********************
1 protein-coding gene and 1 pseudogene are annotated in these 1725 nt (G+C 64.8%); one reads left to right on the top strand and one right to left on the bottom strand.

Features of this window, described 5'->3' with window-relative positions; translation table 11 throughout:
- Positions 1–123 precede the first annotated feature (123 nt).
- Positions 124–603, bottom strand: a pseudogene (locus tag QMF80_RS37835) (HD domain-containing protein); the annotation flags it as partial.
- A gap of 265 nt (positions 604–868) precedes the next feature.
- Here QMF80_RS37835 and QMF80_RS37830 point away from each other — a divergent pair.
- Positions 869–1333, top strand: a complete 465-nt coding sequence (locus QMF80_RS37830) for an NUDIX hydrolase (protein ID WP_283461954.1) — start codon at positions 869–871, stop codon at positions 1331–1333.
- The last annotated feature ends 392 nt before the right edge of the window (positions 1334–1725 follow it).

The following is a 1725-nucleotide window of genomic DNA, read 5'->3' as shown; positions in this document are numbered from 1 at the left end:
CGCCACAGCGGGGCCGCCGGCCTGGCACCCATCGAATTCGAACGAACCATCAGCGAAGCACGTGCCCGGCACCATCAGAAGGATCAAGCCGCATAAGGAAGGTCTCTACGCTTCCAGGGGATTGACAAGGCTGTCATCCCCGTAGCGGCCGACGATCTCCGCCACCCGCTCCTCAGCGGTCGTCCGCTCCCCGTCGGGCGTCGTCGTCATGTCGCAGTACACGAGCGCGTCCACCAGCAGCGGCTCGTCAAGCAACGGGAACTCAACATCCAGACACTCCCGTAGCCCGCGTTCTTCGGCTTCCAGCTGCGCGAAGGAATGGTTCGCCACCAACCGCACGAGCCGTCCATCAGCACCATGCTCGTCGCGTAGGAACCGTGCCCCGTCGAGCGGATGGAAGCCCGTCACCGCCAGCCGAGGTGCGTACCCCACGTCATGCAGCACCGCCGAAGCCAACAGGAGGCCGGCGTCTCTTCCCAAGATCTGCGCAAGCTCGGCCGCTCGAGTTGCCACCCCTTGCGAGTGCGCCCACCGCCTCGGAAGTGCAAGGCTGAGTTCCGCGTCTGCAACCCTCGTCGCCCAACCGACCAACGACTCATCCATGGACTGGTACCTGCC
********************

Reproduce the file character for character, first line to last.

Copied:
1 protein-coding gene and 1 pseudogene are annotated in these 1725 nt (G+C 64.8%); one reads left to right on the top strand and one right to left on the bottom strand.

Features of this window, described 5'->3' with window-relative positions; translation table 11 throughout:
- Positions 1–123 precede the first annotated feature (123 nt).
- Positions 124–603, bottom strand: a pseudogene (locus tag QMF80_RS37835) (HD domain-containing protein); the annotation flags it as partial.
- A gap of 265 nt (positions 604–868) precedes the next feature.
- Here QMF80_RS37835 and QMF80_RS37830 point away from each other — a divergent pair.
- Positions 869–1333, top strand: a complete 465-nt coding sequence (locus QMF80_RS37830) for an NUDIX hydrolase (protein ID WP_283461954.1) — start codon at positions 869–871, stop codon at positions 1331–1333.
- The last annotated feature ends 392 nt before the right edge of the window (positions 1334–1725 follow it).

The following is a 1725-nucleotide window of genomic DNA, read 5'->3' as shown; positions in this document are numbered from 1 at the left end:
CGCCACAGCGGGGCCGCCGGCCTGGCACCCATCGAATTCGAACGAACCATCAGCGAAGCACGTGCCCGGCACCATCAGAAGGATCAAGCCGCATAAGGAAGGTCTCTACGCTTCCAGGGGATTGACAAGGCTGTCATCCCCGTAGCGGCCGACGATCTCCGCCACCCGCTCCTCAGCGGTCGTCCGCTCCCCGTCGGGCGTCGTCGTCATGTCGCAGTACACGAGCGCGTCCACCAGCAGCGGCTCGTCAAGCAACGGGAACTCAACATCCAGACACTCCCGTAGCCCGCGTTCTTCGGCTTCCAGCTGCGCGAAGGAATGGTTCGCCACCAACCGCACGAGCCGTCCATCAGCACCATGCTCGTCGCGTAGGAACCGTGCCCCGTCGAGCGGATGGAAGCCCGTCACCGCCAGCCGAGGTGCGTACCCCACGTCATGCAGCACCGCCGAAGCCAACAGGAGGCCGGCGTCTCTTCCCAAGATCTGCGCAAGCTCGGCCGCTCGAGTTGCCACCCCTTGCGAGTGCGCCCACCGCCTCGGAAGTGCAAGGCTGAGTTCCGCGTCTGCAACCCTCGTCGCCCAACCGACCAACGACTCATCCATGGACTGGTACCTGCC